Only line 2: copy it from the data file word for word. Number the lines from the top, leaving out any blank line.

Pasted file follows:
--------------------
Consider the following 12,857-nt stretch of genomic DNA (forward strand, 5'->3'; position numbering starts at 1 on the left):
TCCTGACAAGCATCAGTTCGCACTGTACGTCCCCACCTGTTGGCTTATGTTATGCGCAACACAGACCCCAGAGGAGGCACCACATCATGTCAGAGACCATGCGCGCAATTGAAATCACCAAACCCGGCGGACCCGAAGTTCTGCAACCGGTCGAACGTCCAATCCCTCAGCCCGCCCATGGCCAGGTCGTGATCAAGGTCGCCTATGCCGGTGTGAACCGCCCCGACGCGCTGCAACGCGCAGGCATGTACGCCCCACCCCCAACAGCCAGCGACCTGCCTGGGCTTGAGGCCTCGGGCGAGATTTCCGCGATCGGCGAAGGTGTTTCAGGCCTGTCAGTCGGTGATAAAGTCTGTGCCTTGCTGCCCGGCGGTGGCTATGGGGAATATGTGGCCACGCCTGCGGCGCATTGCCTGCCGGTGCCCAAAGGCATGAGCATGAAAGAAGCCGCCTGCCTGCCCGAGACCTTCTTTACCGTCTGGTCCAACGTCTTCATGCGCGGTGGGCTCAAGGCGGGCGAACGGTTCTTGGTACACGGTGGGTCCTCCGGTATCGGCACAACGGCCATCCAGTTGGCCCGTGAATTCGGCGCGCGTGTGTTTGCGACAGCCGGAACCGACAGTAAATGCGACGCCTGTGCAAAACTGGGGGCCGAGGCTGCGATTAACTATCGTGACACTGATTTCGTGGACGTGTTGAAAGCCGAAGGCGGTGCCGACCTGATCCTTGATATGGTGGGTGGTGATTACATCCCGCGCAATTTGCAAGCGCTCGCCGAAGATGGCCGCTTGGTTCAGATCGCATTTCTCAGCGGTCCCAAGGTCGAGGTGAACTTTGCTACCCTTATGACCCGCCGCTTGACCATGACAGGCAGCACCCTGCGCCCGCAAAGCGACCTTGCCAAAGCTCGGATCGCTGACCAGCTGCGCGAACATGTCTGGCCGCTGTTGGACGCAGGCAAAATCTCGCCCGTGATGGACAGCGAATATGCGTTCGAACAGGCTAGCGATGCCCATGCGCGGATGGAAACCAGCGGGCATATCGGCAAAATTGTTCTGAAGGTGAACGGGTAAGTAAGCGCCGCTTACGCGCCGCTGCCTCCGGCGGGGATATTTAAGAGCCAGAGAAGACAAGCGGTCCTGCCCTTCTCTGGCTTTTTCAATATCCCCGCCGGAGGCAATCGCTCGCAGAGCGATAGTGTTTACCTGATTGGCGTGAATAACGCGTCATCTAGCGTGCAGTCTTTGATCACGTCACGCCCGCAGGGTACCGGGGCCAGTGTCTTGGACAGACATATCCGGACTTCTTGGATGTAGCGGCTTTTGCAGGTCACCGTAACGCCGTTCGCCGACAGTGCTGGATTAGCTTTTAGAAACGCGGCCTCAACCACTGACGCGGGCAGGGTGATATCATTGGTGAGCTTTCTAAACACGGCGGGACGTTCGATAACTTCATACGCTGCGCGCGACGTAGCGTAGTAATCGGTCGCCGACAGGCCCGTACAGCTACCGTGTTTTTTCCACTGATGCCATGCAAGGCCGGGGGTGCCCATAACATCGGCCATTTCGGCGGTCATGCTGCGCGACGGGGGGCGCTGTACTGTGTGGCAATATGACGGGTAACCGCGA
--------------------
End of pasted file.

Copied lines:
TCCTGACAAGCATCAGTTCGCACTGTACGTCCCCACCTGTTGGCTTATGTTATGCGCAACACAGACCCCAGAGGAGGCACCACATCATGTCAGAGACCATGCGCGCAATTGAAATCACCAAACCCGGCGGACCCGAAGTTCTGCAACCGGTCGAACGTCCAATCCCTCAGCCCGCCCATGGCCAGGTCGTGATCAAGGTCGCCTATGCCGGTGTGAACCGCCCCGACGCGCTGCAACGCGCAGGCATGTACGCCCCACCCCCAACAGCCAGCGACCTGCCTGGGCTTGAGGCCTCGGGCGAGATTTCCGCGATCGGCGAAGGTGTTTCAGGCCTGTCAGTCGGTGATAAAGTCTGTGCCTTGCTGCCCGGCGGTGGCTATGGGGAATATGTGGCCACGCCTGCGGCGCATTGCCTGCCGGTGCCCAAAGGCATGAGCATGAAAGAAGCCGCCTGCCTGCCCGAGACCTTCTTTACCGTCTGGTCCAACGTCTTCATGCGCGGTGGGCTCAAGGCGGGCGAACGGTTCTTGGTACACGGTGGGTCCTCCGGTATCGGCACAACGGCCATCCAGTTGGCCCGTGAATTCGGCGCGCGTGTGTTTGCGACAGCCGGAACCGACAGTAAATGCGACGCCTGTGCAAAACTGGGGGCCGAGGCTGCGATTAACTATCGTGACACTGATTTCGTGGACGTGTTGAAAGCCGAAGGCGGTGCCGACCTGATCCTTGATATGGTGGGTGGTGATTACATCCCGCGCAATTTGCAAGCGCTCGCCGAAGATGGCCGCTTGGTTCAGATCGCATTTCTCAGCGGTCCCAAGGTCGAGGTGAACTTTGCTACCCTTATGACCCGCCGCTTGACCATGACAGGCAGCACCCTGCGCCCGCAAAGCGACCTTGCCAAAGCTCGGATCGCTGACCAGCTGCGCGAACATGTCTGGCCGCTGTTGGACGCAGGCAAAATCTCGCCCGTGATGGACAGCGAATATGCGTTCGAACAGGCTAGCGATGCCCATGCGCGGATGGAAACCAGCGGGCATATCGGCAAAATTGTTCTGAAGGTGAACGGGTAAGTAAGCGCCGCTTACGCGCCGCTGCCTCCGGCGGGGATATTTAAGAGCCAGAGAAGACAAGCGGTCCTGCCCTTCTCTGGCTTTTTCAATATCCCCGCCGGAGGCAATCGCTCGCAGAGCGATAGTGTTTACCTGATTGGCGTGAATAACGCGTCATCTAGCGTGCAGTCTTTGATCACGTCACGCCCGCAGGGTACCGGGGCCAGTGTCTTGGACAGACATATCCGGACTTCTTGGATGTAGCGGCTTTTGCAGGTCACCGTAACGCCGTTCGCCGACAGTGCTGGATTAGCTTTTAGAAACGCGGCCTCAACCACTGACGCGGGCAGGGTGATATCATTGGTGAGCTTTCTAAACACGGCGGGACGTTCGATAACTTCATACGCTGCGCGCGACGTAGCGTAGTAATCGGTCGCCGACAGGCCCGTACAGCTACCGTGTTTTTTCCACTGATGCCATGCAAGGCCGGGGGTGCCCATAACATCGGCCATTTCGGCGGTCATGCTGCGCGACGGGGGGCGCTGTACTGTGTGGCAATATGACGGGTAACCGCGA